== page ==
And again, I point to Nadal's knees as a comparison. Karen's comment is one that is very familiar to me - I've read it on many fan sites: "Same thing with Nadal. Each time he loses, it is always put down to the knee, rather than the play of his opponent." Well no, sorry. Everyone who watched knew that Soderling played a huge match to beat Nadal at Roland Garros. Everyone who watched knew that Rosol had an insane in-the-zone match to beat him at Wimbledon. The fact those two players had huge matches against Nadal doesn't mean that he faked his knee injuries when taking time off the tour after each of these losses. These two things (upset losses vs. bad knees) should not be equated and as far as I know, no one in the press did equate them. It is only fans who are rabidly anti-Nadal who insinuate Nadal "makes excuses."

Sure. I get that people don't like Sharpaova's off-court antics. Fine. But the conspiracy stuff doesn't add up and smacks of hate talk. I am fed up with hate being the subject de jour. In my own life I have a lot of anger over events that have hurt myself and people I care about; but even there, I find that hate does not move me forward in life. It just gets in the way. So I guess this will be my final comment on this topic, too. Enough hating. Enough.

Karen said...

Randy, sorry this popped into my inbox. This is Karen aka Tennis Ace (always depends on which email address I use to sign in). You know the funny thing about me and Pova, I actually do like her. I think she is an amazing professional. I actually admire her game and I love watching her when she is in the zone. It takes a lot of skill to be able to hit those hard flat strokes on the lines every single point. I also admire that she is an extremely hard worker. I think my main issue is how the media, with her assistance, tries to create a narrative that is very false.

In terms of the itis, I too suffer from itis as well as I used to play tennis and had to stop due to an itis. However, even Sharapova defenders are at a loss as to how she managed to get herself and her image embroiled in a very ugly situation, i.e. the name change, and then abrutly withdraw from the USO citing bursitis. Prior to the shoulder injury we were informed that her injury was the hip that she injured during her fall at Wimbledon and that is what prevented her from playing Toronto.

I would not call what we are doing here conspiracy theories. I think this is speculation that needs to be done about a player for whom the media are generally willing to look pass any faux pas.

On a final note, especially regarding conspiracy theories, you will recall this blog THASP that indicated that players were getting silent bans. The ITF, WTA/ATP all scoffed at the idea and the media even went so far as to label that particular blogger as having its own axe to grind. Lo and behold in 2013 we are made aware of players actually getting silent bans. Sometimes there is some truth to the whole conspiracy theory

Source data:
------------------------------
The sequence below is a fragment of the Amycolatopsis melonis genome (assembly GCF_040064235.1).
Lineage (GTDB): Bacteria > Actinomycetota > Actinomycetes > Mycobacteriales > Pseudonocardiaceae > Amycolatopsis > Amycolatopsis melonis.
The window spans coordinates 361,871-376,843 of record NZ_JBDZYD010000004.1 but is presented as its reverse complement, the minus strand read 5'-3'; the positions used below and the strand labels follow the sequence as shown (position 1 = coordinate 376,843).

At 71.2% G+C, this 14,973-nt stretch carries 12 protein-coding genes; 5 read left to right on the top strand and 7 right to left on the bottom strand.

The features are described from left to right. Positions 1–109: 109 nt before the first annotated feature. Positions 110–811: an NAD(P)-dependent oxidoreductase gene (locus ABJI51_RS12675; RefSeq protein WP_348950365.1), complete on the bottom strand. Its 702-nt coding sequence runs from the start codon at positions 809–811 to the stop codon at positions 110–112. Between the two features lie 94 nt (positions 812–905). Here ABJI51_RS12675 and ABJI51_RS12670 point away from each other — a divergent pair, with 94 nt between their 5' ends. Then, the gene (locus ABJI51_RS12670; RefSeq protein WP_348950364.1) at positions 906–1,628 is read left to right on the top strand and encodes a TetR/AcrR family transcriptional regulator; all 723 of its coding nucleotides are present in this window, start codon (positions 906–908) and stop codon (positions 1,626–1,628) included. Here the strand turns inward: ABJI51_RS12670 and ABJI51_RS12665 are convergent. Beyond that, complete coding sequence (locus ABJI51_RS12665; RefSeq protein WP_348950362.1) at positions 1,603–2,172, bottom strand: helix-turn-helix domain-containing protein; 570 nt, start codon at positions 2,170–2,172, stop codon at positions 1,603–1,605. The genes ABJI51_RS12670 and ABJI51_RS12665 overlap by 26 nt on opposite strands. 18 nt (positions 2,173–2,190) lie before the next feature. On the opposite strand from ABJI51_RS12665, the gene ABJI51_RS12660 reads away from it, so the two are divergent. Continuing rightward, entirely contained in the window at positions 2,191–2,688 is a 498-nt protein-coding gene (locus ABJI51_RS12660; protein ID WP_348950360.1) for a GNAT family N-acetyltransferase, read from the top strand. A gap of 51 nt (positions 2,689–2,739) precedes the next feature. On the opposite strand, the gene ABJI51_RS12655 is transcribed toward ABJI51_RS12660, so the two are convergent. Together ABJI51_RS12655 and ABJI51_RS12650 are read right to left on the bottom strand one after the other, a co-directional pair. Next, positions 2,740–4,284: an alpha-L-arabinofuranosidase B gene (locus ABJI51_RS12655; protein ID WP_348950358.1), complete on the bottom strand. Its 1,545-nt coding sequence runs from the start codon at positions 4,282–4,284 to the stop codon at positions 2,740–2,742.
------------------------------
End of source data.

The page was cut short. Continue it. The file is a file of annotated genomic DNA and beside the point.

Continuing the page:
Randy Burgess said...

Karen, I had no idea you were TennisAce!!

Anyway, I do agree with a couple of points you make here. The whole name-changing stunt was bizarre, inane, whatever we want to call it - just a weird thing to do, dreamed up by some idiot publicist no doubt and subscribed to by Sharapova without enough thought as to the reaction it would get.

But I really think that what from the outside appears as a twisted tale for Sharapova of late has in truth been only an unfortunate series of coincidences - bad choices, like hiring Connors and the name-change snafu, mingling with legitimate issues such as the shoulder (and the hip - her falls at Wimbledon looked painful even if nothing compared to what happened to Azarenka). It's a comedy of errors that makes her look bad.

To me it was very clear while watching that Sharapova lost the match vs. SS not because SS outplayed her, but because she lost all control over her serve midway through the 2nd set. I thought it was the yips at the time, but possibly it was a combination of the mental and the psychological - i.e. some minor pain arising in her shoulder that wasn't enough to cause her to ask for an injury timeout, but was enough to play with her mind & induce doubt. And all a player needs is a little doubt to send them off the rails during a match! For example I remember seeing Tsonga take a fall at the end of the first set against Federer in Montreal some years ago - he won the set, and the fall didn't appear to hurt him at all, but he got so shaken by it that he practically tanked the second set. (Only to come roaring back in the third set & take the match. Such are the ways of Tsonga.)

But credit Sloane Stephens for taking advantage of the opportunity when it arose - at the start of the 2nd set she looked like she'd already given up on the match, but when Sharapova gifted her all those double-faults, etc., she rallied just enough to finish Sharapova off. Not a pretty match for her but winning is what counts.

I also agree about the silent bans - that seems a real possibility, indeed at this point given what has occurred with Cilic it is tempting to conclude it is definitely going on. But versus the Sharapova situation, to me there is much more reason to suspect conspiracies whenever sports organizations are involved - it's been true of boxing, of the Olympics, and probably every sport in the world. Attempts to "protect" a sport or its image inevitably lead to deception.